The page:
Noma is small and almost impossible to book so hardly anyone has eaten there. But Redzepi’s influence on other chefs has been enormous, at least partly because his kitchen accepts so many stagiers. A ‘stage’ is a kitchen term for a short unpaid internship and Noma has allowed hundreds of chefs from all over the world to do short stages there.

 

   Nine times out of 10, when a chef tells you he worked at Noma, he will not have been a member of the kitchen brigade but will have done a short stage. In fact, I sometimes wonder if more people have done stages at Noma than have actually eaten there.

 

   Redzepi’s legacy has been perverted over the years by chefs who cook strange, joyless food, brag about their ingredients and their foraging and force you to eat their tasting menus. None of the stagiers have anything like Redzepi’s talent so you usually get rubbish food at ridiculously high prices served in solemn surroundings by halfwits who take themselves too seriously, fawned over by dimwit ‘critics’ who don’t really understand the food but believe, because the Noma name is thrown around, that they have to pretend to enjoy it.

 

 "Speaking as somebody who is tired of fancy over-priced places with their tasting menus and their joyless food, all I can hope is that publicity-hungry chefs realise that we go to restaurants to be happy."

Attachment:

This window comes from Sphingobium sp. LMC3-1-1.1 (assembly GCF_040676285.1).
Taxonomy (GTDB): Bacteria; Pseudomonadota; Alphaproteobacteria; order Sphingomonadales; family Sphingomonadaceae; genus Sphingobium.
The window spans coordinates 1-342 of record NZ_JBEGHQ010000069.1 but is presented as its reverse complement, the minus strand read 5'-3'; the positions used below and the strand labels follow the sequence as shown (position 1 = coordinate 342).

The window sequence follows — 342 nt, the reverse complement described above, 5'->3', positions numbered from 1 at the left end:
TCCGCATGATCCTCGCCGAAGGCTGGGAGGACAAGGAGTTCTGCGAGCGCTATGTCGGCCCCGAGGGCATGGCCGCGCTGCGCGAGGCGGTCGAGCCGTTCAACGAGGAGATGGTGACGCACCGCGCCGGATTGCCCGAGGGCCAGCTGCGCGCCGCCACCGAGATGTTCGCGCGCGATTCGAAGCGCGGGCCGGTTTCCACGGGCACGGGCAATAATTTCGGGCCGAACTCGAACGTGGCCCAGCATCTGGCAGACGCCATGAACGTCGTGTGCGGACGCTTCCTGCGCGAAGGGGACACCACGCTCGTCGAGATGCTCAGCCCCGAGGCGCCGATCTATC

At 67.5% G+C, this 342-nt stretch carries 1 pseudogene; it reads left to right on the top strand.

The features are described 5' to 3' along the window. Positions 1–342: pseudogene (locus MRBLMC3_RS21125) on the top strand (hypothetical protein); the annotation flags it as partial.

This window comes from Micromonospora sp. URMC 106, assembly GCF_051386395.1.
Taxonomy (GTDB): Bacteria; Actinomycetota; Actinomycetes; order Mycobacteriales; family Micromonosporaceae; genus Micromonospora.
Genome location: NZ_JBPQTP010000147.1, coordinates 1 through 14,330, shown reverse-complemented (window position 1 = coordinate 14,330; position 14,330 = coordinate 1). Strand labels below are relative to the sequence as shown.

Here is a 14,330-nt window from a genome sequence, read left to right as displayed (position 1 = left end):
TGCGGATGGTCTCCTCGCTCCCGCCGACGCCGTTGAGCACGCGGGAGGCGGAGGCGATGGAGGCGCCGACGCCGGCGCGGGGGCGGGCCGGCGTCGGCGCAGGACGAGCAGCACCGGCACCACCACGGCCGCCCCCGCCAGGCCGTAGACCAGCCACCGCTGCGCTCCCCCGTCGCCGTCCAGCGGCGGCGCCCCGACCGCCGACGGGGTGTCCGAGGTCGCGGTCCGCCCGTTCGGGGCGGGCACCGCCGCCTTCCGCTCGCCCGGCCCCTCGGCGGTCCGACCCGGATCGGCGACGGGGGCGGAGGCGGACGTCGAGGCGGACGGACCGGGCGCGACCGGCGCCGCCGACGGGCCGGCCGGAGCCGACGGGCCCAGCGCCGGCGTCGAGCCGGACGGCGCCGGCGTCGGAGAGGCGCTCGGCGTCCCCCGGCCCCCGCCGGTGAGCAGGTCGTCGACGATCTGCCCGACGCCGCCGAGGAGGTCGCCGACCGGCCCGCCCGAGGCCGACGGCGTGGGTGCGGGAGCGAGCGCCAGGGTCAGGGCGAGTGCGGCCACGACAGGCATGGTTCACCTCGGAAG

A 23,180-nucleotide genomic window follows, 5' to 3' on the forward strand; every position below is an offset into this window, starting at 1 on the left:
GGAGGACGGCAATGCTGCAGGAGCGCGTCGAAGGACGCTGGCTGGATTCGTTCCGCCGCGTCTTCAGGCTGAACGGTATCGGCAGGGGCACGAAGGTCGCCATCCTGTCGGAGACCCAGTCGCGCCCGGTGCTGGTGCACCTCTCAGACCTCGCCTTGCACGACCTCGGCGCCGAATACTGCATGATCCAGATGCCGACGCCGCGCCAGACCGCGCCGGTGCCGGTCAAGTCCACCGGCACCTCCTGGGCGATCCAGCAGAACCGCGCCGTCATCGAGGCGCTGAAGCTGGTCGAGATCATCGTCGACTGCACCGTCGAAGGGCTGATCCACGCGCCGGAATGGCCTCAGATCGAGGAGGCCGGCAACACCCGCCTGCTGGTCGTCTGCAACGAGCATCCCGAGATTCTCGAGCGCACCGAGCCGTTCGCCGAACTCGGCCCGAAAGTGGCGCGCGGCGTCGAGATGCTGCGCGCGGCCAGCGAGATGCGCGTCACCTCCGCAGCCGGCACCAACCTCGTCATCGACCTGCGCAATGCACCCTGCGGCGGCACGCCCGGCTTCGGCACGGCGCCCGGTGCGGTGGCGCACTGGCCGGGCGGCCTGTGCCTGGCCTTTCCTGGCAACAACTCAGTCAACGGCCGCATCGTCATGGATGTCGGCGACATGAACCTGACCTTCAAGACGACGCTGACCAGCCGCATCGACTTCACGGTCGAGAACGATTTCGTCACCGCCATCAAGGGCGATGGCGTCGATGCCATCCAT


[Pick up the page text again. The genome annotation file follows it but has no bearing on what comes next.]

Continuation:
Rarely, if ever, have I enjoyed ‘a Noma-influenced meal’ and I have always resented the suggestion that because the food emphasises unusual (i.e. boring) ingredients, we are duty-bound to enjoy it and to treat the chef as a brave explorer of the unknown.

 

   Many of Adria’s heirs are brilliant. Some of Redzepi’s influences can be hugely rewarding. In Bangkok, for instance, Gaggan Anand started out applying some of Adria’s concepts to Indian food and created a revolution. (Gaggan has since found his own voice and the Adria influences are less obvious.) Right opposite Gaggan is Gaa, run by Garima Arora, who actually worked at Noma (as distinct from being a stagier) and is rated extremely highly by Redzepi. (He once told me that she was an “extraordinarily intelligent chef”.) Gaa has Noma influences but these are reflected in Garima’s own style, not through mindless imitation.

 

   I am now so fed up of chefs who take themselves seriously that I long to just have fun while I eat. At Gaggan’s Lab, for instance, the chef plays rock music and many evenings end in drunken sing-alongs. None of this detracts from the brilliance of the food: Gaggan has just been voted as Asia’s top restaurant for an unprecedented fourth year in a row. But it tells us that the chef is confident enough to recognise that a restaurant meal must be a cheerful and joyous experience.

 

   My favourite places are restaurants where the meal is not just great but it is also fun. The successes that stand the test of time are cheerful places like Bukhara where they discourage you from using cutlery and encourage you to tear off hunks of naan and raan with your bare hands. At Mumbai’s original Gajalee, the pleasure comes from coaxing the flesh out of the crab while the gravy trickles down your chin. At Sodabottleopenerwalla, one of my favourite mini-chains, the whole ambience is based on fun and jokes.